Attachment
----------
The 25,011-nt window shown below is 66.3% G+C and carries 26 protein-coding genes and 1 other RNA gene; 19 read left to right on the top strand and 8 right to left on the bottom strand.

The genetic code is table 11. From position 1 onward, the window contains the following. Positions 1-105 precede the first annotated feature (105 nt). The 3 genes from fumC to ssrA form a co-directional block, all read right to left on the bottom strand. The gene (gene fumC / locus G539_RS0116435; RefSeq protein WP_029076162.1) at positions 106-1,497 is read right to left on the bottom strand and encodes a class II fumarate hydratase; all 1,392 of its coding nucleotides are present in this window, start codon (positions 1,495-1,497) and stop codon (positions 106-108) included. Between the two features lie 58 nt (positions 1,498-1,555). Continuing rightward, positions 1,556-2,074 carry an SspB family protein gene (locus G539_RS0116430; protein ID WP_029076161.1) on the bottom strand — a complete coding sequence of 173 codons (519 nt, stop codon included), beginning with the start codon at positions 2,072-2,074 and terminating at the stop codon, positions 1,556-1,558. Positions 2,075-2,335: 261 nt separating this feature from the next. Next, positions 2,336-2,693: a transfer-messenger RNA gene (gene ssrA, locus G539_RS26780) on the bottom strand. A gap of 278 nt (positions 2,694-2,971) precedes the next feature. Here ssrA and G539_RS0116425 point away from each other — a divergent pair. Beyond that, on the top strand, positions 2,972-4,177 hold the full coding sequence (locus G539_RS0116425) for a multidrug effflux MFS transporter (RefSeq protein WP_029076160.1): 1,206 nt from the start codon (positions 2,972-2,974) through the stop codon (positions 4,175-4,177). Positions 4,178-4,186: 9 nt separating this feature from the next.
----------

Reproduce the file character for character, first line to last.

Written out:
The 25,011-nt window shown below is 66.3% G+C and carries 26 protein-coding genes and 1 other RNA gene; 19 read left to right on the top strand and 8 right to left on the bottom strand.

The genetic code is table 11. From position 1 onward, the window contains the following. Positions 1-105 precede the first annotated feature (105 nt). The 3 genes from fumC to ssrA form a co-directional block, all read right to left on the bottom strand. The gene (gene fumC / locus G539_RS0116435; RefSeq protein WP_029076162.1) at positions 106-1,497 is read right to left on the bottom strand and encodes a class II fumarate hydratase; all 1,392 of its coding nucleotides are present in this window, start codon (positions 1,495-1,497) and stop codon (positions 106-108) included. Between the two features lie 58 nt (positions 1,498-1,555). Continuing rightward, positions 1,556-2,074 carry an SspB family protein gene (locus G539_RS0116430; protein ID WP_029076161.1) on the bottom strand — a complete coding sequence of 173 codons (519 nt, stop codon included), beginning with the start codon at positions 2,072-2,074 and terminating at the stop codon, positions 1,556-1,558. Positions 2,075-2,335: 261 nt separating this feature from the next. Next, positions 2,336-2,693: a transfer-messenger RNA gene (gene ssrA, locus G539_RS26780) on the bottom strand. A gap of 278 nt (positions 2,694-2,971) precedes the next feature. Here ssrA and G539_RS0116425 point away from each other — a divergent pair. Beyond that, on the top strand, positions 2,972-4,177 hold the full coding sequence (locus G539_RS0116425) for a multidrug effflux MFS transporter (RefSeq protein WP_029076160.1): 1,206 nt from the start codon (positions 2,972-2,974) through the stop codon (positions 4,175-4,177). Positions 4,178-4,186: 9 nt separating this feature from the next.